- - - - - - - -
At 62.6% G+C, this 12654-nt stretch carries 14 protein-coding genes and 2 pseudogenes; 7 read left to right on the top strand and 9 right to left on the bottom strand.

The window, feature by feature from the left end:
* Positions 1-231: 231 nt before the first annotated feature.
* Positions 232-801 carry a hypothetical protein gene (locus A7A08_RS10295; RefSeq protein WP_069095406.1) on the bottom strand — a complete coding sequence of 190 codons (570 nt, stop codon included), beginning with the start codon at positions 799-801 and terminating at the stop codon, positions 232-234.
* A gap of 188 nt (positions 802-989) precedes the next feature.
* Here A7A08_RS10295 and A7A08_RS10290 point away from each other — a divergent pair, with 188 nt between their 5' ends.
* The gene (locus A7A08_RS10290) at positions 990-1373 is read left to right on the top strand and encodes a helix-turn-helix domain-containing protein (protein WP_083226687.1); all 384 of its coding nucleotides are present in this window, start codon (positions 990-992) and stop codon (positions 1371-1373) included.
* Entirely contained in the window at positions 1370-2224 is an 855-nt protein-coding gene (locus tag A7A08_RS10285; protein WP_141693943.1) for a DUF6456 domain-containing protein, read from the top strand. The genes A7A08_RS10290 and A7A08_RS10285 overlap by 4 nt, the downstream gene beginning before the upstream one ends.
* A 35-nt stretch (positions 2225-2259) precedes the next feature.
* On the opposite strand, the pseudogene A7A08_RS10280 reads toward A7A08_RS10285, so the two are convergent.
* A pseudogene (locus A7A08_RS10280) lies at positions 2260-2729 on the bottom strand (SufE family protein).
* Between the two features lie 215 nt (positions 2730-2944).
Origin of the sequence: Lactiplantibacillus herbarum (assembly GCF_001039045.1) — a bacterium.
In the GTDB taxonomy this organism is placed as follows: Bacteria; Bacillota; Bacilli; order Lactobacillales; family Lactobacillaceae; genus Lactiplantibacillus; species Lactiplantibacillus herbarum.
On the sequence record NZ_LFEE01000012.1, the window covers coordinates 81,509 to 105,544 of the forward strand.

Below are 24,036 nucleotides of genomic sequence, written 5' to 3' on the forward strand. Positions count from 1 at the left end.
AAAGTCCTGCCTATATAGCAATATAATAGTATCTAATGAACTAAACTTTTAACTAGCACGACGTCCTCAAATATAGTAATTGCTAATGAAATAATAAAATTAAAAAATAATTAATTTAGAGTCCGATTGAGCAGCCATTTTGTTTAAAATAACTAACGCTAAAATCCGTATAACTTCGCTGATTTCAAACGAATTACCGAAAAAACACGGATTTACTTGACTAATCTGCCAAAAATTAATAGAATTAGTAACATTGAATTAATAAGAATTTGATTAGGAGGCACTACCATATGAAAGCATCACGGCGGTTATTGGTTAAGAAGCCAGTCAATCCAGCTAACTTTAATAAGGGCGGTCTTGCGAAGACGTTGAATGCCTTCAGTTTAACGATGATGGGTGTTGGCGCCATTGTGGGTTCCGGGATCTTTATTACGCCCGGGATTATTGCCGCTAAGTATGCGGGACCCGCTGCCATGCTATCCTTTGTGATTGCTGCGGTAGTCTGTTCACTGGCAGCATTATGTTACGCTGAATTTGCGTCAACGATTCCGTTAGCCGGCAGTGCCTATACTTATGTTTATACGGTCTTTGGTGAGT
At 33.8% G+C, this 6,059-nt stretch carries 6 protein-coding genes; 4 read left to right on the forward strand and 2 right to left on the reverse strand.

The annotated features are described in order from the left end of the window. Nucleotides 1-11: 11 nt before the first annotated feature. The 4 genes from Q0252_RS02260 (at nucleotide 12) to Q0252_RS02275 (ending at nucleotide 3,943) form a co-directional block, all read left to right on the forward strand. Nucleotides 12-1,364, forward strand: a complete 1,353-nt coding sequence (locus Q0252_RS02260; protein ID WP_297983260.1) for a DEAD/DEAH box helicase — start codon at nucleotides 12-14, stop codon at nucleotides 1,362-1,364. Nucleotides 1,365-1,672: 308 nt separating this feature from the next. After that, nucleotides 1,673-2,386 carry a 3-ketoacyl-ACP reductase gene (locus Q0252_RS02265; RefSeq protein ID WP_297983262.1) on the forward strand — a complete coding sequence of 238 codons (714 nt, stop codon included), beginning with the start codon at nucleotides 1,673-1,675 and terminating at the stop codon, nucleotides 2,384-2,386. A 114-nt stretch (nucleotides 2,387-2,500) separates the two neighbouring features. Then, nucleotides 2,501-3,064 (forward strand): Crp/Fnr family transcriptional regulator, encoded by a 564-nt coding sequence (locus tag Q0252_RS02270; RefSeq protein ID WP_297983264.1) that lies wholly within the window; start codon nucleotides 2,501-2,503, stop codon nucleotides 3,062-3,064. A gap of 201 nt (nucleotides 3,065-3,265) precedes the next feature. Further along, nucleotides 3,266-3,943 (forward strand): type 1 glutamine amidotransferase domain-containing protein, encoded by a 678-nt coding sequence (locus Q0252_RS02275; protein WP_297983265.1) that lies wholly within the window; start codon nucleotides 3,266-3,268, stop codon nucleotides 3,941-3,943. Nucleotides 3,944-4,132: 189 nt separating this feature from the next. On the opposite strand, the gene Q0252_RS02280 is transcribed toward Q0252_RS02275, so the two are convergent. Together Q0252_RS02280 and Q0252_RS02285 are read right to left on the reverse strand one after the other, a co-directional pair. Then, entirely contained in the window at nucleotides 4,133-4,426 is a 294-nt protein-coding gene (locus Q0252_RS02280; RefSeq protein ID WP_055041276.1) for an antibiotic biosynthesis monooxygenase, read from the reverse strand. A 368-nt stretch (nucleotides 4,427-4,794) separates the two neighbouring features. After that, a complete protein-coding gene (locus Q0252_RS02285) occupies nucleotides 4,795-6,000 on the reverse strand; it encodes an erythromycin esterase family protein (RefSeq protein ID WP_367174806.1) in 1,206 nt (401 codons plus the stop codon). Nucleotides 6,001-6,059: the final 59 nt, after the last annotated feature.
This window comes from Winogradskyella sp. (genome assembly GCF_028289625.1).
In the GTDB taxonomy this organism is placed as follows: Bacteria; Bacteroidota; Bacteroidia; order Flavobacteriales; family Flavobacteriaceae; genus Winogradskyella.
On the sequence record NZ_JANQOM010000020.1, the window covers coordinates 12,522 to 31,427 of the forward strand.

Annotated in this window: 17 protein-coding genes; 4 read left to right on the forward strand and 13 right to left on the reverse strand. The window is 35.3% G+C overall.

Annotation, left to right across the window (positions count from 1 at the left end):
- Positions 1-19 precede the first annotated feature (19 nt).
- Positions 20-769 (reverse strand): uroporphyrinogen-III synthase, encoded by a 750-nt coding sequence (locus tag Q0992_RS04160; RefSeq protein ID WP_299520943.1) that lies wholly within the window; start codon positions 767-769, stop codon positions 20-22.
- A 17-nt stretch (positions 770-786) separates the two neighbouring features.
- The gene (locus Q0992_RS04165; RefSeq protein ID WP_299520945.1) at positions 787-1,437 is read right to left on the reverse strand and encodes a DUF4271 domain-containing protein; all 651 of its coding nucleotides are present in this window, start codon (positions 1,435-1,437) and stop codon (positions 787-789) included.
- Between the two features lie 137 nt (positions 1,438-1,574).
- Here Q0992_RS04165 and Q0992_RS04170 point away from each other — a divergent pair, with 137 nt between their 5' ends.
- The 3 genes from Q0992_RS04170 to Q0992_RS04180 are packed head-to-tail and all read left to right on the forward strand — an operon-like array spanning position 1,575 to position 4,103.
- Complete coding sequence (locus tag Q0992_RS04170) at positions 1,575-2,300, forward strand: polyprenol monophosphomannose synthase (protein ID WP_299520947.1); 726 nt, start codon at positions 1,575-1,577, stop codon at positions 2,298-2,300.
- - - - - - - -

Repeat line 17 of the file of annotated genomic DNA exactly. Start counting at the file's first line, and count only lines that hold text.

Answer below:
AAAGTCCTGCCTATATAGCAATATAATAGTATCTAATGAACTAAACTTTTAACTAGCACGACGTCCTCAAATATAGTAATTGCTAATGAAATAATAAAATTAAAAAATAATTAATTTAGAGTCCGATTGAGCAGCCATTTTGTTTAAAATAACTAACGCTAAAATCCGTATAACTTCGCTGATTTCAAACGAATTACCGAAAAAACACGGATTTACTTGACTAATCTGCCAAAAATTAATAGAATTAGTAACATTGAATTAATAAGAATTTGATTAGGAGGCACTACCATATGAAAGCATCACGGCGGTTATTGGTTAAGAAGCCAGTCAATCCAGCTAACTTTAATAAGGGCGGTCTTGCGAAGACGTTGAATGCCTTCAGTTTAACGATGATGGGTGTTGGCGCCATTGTGGGTTCCGGGATCTTTATTACGCCCGGGATTATTGCCGCTAAGTATGCGGGACCCGCTGCCATGCTATCCTTTGTGATTGCTGCGGTAGTCTGTTCACTGGCAGCATTATGTTACGCTGAATTTGCGTCAACGATTCCGTTAGCCGGCAGTGCCTATACTTATGTTTATACGGTCTTTGGTGAGT